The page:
Author: Chris Olive
Date: January 18, 2022
At the turn of the 21st century, the Identity Management discipline within IT Security was born of necessity. Advancements in computer technology meant that every area, function, and discipline within organizations was turning to automation to gain a competitive advantage. A computer was placed on every desk, and servers, mini-computers, and mainframes were being deployed to automate every area of the business.
Identities proliferated and radically multiplied because each system that an organization deployed needed users to have their own accounts (identities) all managed with different rules and processes. Networking these platforms together into a cohesive whole drove the need for identity lifecycle automation, and compliance needs were placed on the business in the wake of a number of high-profile accounting scandals. Both of these requirements necessitated identities be managed and governed from a single point to provide velocity and agility to the business while securing the enterprise and bringing it into compliance. Past methodologies which were mainly manual simply could not keep pace with the velocity of the technology-enabled enterprise.
We are now seeing this pattern repeat with the mass proliferation of data to the cloud, catalyzed by the tsunami of Digital Transformation. The modern organization needs to adopt a Data-Centric Security approach to safely execute their digital transformation strategy.
Digital Transformation Has Radicalized the Data Security Landscape
Digital transformation has had the same impact on data in the enterprise as desktop computers, servers, mini-computers, and mainframes had on identities in the year 2000.
Data, and lots of it, is what fuels and accelerates organizations in today’s world. Companies are moving enormous amounts of data to the cloud at a breakneck pace to take advantage of cloud services and capabilities that provide powerful artificial intelligence (AI), data analytics, machine learning (ML), serverless computing, data sharing, data marketplaces, and much more. The industry finds itself in the same place again, with data proliferating at a fantastic rate, much the same way identities started doing (and never stopped) 20 years ago.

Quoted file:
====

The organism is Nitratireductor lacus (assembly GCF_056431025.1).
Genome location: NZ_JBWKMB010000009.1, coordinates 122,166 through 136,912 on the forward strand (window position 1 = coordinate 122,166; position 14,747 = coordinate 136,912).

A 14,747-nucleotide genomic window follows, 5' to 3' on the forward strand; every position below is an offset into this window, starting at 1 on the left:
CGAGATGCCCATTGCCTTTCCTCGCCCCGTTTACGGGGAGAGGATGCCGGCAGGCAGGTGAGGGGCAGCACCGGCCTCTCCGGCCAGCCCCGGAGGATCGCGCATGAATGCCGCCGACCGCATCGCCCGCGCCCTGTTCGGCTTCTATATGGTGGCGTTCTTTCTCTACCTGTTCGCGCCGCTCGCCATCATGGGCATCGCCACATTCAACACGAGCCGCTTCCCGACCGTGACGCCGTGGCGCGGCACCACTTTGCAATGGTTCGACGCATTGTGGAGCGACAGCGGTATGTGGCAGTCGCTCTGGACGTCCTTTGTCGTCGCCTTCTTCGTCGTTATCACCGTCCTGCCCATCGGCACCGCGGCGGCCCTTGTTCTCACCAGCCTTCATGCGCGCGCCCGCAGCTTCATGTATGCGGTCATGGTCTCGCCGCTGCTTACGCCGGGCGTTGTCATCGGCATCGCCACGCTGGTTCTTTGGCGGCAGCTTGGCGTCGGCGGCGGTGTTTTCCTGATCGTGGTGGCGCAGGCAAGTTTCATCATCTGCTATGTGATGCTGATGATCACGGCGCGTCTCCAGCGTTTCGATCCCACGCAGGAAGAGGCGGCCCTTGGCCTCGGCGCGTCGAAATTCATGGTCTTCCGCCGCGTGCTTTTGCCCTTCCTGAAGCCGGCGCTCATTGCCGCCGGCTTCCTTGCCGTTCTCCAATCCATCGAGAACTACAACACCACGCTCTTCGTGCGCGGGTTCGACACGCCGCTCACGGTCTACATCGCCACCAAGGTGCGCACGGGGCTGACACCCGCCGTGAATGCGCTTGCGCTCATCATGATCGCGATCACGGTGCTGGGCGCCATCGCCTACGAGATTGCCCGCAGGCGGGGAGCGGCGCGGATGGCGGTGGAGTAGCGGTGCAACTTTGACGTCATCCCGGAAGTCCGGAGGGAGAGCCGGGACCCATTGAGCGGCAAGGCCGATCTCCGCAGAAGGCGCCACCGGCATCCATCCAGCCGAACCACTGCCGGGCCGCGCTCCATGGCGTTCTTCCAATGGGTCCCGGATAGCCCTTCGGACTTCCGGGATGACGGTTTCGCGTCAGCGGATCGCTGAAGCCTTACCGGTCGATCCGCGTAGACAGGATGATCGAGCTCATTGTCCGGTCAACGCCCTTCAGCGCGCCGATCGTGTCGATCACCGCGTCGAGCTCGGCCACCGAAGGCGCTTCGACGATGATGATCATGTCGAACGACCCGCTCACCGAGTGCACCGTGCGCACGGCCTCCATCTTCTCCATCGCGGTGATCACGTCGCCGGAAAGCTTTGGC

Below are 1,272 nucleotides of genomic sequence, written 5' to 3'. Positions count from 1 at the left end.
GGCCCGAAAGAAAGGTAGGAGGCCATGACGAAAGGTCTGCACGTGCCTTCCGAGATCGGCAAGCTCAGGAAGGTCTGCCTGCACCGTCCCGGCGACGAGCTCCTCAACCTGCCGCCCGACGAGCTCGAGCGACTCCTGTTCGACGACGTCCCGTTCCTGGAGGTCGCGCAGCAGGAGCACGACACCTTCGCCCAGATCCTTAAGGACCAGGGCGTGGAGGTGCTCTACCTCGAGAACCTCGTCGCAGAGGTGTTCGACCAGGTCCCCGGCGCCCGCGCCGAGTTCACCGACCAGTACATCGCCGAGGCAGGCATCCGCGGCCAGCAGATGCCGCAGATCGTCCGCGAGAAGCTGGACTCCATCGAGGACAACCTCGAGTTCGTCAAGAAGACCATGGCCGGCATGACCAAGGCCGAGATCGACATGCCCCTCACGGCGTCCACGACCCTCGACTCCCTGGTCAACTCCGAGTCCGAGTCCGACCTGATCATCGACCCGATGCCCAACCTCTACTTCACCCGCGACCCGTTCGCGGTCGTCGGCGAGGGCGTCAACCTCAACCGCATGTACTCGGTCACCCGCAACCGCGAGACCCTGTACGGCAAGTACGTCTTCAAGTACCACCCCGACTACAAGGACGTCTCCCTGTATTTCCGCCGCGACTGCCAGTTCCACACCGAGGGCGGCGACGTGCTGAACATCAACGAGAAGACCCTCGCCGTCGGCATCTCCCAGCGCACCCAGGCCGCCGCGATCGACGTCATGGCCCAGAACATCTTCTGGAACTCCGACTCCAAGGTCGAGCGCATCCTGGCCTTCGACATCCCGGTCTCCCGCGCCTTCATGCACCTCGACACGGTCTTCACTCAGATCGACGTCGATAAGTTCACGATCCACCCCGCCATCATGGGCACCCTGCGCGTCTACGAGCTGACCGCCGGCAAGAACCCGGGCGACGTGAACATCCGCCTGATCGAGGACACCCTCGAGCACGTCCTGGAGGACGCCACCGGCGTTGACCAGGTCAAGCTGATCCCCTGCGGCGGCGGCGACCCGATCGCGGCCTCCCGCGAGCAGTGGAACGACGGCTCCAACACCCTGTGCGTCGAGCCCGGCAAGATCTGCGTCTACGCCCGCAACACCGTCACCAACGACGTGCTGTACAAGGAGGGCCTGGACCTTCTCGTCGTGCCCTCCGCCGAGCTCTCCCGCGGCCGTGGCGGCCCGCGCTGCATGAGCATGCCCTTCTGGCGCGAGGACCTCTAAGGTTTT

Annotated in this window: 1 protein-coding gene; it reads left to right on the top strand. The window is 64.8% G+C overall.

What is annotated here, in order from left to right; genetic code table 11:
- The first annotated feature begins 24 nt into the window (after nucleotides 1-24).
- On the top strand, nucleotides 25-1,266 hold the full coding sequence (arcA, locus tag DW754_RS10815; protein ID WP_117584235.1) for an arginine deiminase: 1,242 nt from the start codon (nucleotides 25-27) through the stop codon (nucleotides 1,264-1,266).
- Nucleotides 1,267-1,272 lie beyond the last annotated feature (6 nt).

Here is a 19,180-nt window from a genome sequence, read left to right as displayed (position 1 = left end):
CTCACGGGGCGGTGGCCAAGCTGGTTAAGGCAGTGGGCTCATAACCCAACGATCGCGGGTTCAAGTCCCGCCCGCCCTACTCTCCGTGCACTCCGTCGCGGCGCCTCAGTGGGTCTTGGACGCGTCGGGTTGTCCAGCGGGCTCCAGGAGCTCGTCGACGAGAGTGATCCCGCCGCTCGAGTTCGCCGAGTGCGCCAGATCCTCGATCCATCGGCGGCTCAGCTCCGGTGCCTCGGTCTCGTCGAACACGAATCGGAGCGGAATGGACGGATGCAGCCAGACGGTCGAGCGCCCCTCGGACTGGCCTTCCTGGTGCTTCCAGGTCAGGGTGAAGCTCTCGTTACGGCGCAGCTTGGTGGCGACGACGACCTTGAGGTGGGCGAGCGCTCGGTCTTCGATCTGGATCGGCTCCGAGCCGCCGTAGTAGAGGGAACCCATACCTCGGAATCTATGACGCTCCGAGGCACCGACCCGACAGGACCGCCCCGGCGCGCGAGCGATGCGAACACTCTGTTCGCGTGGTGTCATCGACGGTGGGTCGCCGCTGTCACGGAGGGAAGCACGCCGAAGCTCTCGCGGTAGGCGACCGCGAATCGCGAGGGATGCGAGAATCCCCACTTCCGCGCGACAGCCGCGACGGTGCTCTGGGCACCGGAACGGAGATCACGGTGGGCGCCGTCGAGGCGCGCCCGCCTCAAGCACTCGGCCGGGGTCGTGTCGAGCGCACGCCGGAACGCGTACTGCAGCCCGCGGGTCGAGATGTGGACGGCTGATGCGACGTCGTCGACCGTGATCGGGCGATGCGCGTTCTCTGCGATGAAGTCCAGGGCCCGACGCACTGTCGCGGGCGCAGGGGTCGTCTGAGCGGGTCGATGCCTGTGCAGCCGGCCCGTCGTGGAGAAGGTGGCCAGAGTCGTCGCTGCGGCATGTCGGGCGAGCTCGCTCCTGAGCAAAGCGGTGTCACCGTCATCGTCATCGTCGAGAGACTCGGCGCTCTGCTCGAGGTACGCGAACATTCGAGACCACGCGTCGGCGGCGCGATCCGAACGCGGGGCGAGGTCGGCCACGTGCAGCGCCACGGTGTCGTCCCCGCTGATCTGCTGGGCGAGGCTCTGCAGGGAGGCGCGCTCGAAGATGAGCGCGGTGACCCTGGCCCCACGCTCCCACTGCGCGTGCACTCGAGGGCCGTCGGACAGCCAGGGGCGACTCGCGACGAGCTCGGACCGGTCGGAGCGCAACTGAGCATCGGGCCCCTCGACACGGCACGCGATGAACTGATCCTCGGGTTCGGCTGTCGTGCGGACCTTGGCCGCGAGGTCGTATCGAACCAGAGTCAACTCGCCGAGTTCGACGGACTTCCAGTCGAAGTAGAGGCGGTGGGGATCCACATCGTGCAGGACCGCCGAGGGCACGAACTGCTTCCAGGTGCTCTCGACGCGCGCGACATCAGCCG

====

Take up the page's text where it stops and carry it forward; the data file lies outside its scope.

Data Security Needs To Grow Up and Mature
Over the last twenty years, Identity Management has matured with the times, providing organizations with automation, compliance, intelligence, and now in the age of digital transformation, autonomous identity management, leveraging AI and machine learning.
As we stare at the exponentially growing list of capabilities digital transformation and cloud capabilities are offering, we find very little unified and centralized Data Security strategy.
There are critical lessons that Chief Information Security Officers (CISOs) and Chief Data Officers (CDOs) can learn from the Identity Management wave. Let’s look at some of the challenges of the past to help underline Data Security’s desperate need to grow up and mature like its first cousin, Identity Management has done.
Transformation based on automation twenty years ago meant organizations simply couldn’t keep pace with identity lifecycle events or address growing compliance and reporting needs using previous methods. Keeping up with the Speed of business was a real issue.
Twenty years later, the run rate on data makes the run rate on identities look like they were standing still. The run rate on data typically outstrips the ability of most companies to provide immediate, accurate, least privileged access to data and to maintain it over time, regardless of where that data lives. At no other time in history has there been more data being generated more quickly, thereby continuously changing the shape and scope of who needs access to that data. This cycle of massive data generation and the need to assign and maintain proper access to it continues to accelerate at a blistering pace.
Existing methods for properly associating data, protecting it, and keeping up with the changes data begets while simultaneously maintaining compliance and addressing privacy are showing to be both antiquated and inadequate from a pure Data Security perspective. Today’s data-centric security approaches need to be able to handle speed in two ways: Keep up with the pace at which data is changing and growing, and do it without slowing down the Digital Transformation efforts that are core to modern business strategy.
As we continue considering the challenge landscape, we come to the second challenge of Scale. Over the last twenty years, Identity Management has had to deal with scale both in terms of proliferation of applications, platforms, and platform types, but also the proliferation of identities driven through digital transformation.